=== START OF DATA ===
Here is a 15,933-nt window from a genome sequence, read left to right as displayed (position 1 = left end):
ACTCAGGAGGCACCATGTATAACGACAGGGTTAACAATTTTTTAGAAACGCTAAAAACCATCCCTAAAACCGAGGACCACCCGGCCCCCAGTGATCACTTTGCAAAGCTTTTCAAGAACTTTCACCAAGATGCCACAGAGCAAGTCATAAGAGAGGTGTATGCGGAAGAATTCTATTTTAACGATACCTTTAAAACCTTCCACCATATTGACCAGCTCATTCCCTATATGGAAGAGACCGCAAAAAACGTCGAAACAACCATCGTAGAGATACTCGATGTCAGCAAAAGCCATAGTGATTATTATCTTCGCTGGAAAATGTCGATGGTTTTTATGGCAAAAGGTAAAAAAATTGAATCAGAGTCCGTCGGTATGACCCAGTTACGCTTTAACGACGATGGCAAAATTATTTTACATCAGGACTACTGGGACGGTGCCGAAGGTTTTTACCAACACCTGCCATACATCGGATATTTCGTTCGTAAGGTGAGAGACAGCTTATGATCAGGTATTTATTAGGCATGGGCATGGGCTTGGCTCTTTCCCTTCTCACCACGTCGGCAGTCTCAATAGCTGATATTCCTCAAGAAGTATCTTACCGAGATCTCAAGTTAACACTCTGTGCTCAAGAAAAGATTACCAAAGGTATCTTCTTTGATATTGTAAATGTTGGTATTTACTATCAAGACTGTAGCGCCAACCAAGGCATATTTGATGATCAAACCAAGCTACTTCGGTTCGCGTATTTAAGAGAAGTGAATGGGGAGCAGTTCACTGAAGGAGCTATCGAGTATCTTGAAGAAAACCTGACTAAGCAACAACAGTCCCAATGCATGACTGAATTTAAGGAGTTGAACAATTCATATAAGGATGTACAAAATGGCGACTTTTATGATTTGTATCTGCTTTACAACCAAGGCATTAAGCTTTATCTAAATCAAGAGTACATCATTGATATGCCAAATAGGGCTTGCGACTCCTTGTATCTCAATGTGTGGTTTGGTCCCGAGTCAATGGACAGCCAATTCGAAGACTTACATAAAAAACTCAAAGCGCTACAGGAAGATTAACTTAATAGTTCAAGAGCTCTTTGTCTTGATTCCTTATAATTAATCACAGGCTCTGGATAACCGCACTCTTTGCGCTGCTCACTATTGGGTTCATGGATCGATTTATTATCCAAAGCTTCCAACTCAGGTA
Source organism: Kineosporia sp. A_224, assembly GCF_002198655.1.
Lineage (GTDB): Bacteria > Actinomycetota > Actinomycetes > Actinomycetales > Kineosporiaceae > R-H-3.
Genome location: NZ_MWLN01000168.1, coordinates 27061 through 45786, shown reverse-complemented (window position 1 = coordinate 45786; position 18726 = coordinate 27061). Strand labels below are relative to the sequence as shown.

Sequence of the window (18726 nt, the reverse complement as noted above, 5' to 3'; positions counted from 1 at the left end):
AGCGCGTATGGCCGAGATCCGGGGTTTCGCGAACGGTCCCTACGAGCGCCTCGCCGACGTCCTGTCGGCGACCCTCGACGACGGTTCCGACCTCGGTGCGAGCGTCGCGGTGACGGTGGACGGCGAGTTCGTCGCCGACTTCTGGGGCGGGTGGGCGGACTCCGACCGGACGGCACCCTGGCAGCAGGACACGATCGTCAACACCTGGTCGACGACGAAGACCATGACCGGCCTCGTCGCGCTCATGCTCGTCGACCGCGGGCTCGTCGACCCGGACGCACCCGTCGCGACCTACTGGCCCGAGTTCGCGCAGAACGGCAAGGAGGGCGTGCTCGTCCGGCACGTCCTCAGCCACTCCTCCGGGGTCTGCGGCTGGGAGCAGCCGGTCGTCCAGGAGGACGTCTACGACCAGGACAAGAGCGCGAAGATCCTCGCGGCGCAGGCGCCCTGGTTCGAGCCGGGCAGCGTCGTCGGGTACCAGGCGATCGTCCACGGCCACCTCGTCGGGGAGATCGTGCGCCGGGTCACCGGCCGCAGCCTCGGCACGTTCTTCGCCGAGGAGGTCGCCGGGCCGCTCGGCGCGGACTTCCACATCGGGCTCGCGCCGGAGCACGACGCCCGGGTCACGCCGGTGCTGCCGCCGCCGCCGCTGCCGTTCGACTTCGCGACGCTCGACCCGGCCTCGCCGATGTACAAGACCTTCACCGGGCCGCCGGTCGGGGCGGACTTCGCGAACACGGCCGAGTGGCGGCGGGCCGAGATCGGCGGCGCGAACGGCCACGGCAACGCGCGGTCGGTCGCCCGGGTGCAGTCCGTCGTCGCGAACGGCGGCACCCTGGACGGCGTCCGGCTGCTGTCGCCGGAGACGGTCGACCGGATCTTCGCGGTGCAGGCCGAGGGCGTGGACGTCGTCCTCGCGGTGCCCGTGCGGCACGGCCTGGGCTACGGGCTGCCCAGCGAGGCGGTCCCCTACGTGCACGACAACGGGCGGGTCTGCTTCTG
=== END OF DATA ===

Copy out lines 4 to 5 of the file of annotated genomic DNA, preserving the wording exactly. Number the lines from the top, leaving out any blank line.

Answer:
Lineage (GTDB): Bacteria > Actinomycetota > Actinomycetes > Actinomycetales > Kineosporiaceae > R-H-3.
Genome location: NZ_MWLN01000168.1, coordinates 27061 through 45786, shown reverse-complemented (window position 1 = coordinate 45786; position 18726 = coordinate 27061). Strand labels below are relative to the sequence as shown.